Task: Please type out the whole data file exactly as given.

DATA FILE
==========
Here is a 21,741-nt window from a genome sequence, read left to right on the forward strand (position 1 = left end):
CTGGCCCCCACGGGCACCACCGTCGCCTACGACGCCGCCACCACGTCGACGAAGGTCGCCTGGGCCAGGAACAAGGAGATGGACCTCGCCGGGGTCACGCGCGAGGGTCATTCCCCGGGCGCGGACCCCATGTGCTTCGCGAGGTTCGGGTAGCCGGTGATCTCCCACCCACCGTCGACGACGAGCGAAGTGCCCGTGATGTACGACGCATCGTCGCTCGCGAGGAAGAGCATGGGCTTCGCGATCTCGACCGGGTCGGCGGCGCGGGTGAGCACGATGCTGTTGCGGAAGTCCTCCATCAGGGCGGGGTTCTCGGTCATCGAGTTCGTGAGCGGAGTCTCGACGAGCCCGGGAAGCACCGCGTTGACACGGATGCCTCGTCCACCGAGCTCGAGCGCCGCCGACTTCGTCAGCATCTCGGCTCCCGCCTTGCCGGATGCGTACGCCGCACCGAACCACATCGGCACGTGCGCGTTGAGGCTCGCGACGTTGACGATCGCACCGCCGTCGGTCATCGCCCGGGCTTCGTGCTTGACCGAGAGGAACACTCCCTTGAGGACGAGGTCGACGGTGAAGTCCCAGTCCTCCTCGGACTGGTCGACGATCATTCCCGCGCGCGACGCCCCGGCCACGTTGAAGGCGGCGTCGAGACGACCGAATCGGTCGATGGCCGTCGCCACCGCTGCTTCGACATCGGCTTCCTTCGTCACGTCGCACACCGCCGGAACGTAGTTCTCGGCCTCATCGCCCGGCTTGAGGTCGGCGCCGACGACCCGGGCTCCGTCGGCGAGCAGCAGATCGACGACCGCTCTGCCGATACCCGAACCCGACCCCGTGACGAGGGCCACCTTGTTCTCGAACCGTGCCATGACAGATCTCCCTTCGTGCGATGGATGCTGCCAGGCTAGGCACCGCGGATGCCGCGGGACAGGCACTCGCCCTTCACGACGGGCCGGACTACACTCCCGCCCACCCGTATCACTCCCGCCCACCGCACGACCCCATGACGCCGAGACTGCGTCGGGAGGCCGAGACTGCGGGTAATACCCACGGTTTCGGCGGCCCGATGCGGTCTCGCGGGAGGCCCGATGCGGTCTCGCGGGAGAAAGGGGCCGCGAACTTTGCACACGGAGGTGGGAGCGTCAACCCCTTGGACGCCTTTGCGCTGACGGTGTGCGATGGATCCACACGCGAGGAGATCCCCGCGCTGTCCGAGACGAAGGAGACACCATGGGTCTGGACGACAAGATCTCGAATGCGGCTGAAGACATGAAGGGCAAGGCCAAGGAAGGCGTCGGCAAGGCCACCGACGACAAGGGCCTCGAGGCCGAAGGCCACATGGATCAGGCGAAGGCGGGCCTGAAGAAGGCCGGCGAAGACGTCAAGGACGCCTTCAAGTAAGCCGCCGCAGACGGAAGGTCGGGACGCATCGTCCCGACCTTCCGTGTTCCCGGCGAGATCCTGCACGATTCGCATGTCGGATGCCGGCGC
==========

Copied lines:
Here is a 21,741-nt window from a genome sequence, read left to right on the forward strand (position 1 = left end):
CTGGCCCCCACGGGCACCACCGTCGCCTACGACGCCGCCACCACGTCGACGAAGGTCGCCTGGGCCAGGAACAAGGAGATGGACCTCGCCGGGGTCACGCGCGAGGGTCATTCCCCGGGCGCGGACCCCATGTGCTTCGCGAGGTTCGGGTAGCCGGTGATCTCCCACCCACCGTCGACGACGAGCGAAGTGCCCGTGATGTACGACGCATCGTCGCTCGCGAGGAAGAGCATGGGCTTCGCGATCTCGACCGGGTCGGCGGCGCGGGTGAGCACGATGCTGTTGCGGAAGTCCTCCATCAGGGCGGGGTTCTCGGTCATCGAGTTCGTGAGCGGAGTCTCGACGAGCCCGGGAAGCACCGCGTTGACACGGATGCCTCGTCCACCGAGCTCGAGCGCCGCCGACTTCGTCAGCATCTCGGCTCCCGCCTTGCCGGATGCGTACGCCGCACCGAACCACATCGGCACGTGCGCGTTGAGGCTCGCGACGTTGACGATCGCACCGCCGTCGGTCATCGCCCGGGCTTCGTGCTTGACCGAGAGGAACACTCCCTTGAGGACGAGGTCGACGGTGAAGTCCCAGTCCTCCTCGGACTGGTCGACGATCATTCCCGCGCGCGACGCCCCGGCCACGTTGAAGGCGGCGTCGAGACGACCGAATCGGTCGATGGCCGTCGCCACCGCTGCTTCGACATCGGCTTCCTTCGTCACGTCGCACACCGCCGGAACGTAGTTCTCGGCCTCATCGCCCGGCTTGAGGTCGGCGCCGACGACCCGGGCTCCGTCGGCGAGCAGCAGATCGACGACCGCTCTGCCGATACCCGAACCCGACCCCGTGACGAGGGCCACCTTGTTCTCGAACCGTGCCATGACAGATCTCCCTTCGTGCGATGGATGCTGCCAGGCTAGGCACCGCGGATGCCGCGGGACAGGCACTCGCCCTTCACGACGGGCCGGACTACACTCCCGCCCACCCGTATCACTCCCGCCCACCGCACGACCCCATGACGCCGAGACTGCGTCGGGAGGCCGAGACTGCGGGTAATACCCACGGTTTCGGCGGCCCGATGCGGTCTCGCGGGAGGCCCGATGCGGTCTCGCGGGAGAAAGGGGCCGCGAACTTTGCACACGGAGGTGGGAGCGTCAACCCCTTGGACGCCTTTGCGCTGACGGTGTGCGATGGATCCACACGCGAGGAGATCCCCGCGCTGTCCGAGACGAAGGAGACACCATGGGTCTGGACGACAAGATCTCGAATGCGGCTGAAGACATGAAGGGCAAGGCCAAGGAAGGCGTCGGCAAGGCCACCGACGACAAGGGCCTCGAGGCCGAAGGCCACATGGATCAGGCGAAGGCGGGCCTGAAGAAGGCCGGCGAAGACGTCAAGGACGCCTTCAAGTAAGCCGCCGCAGACGGAAGGTCGGGACGCATCGTCCCGACCTTCCGTGTTCCCGGCGAGATCCTGCACGATTCGCATGTCGGATGCCGGCGC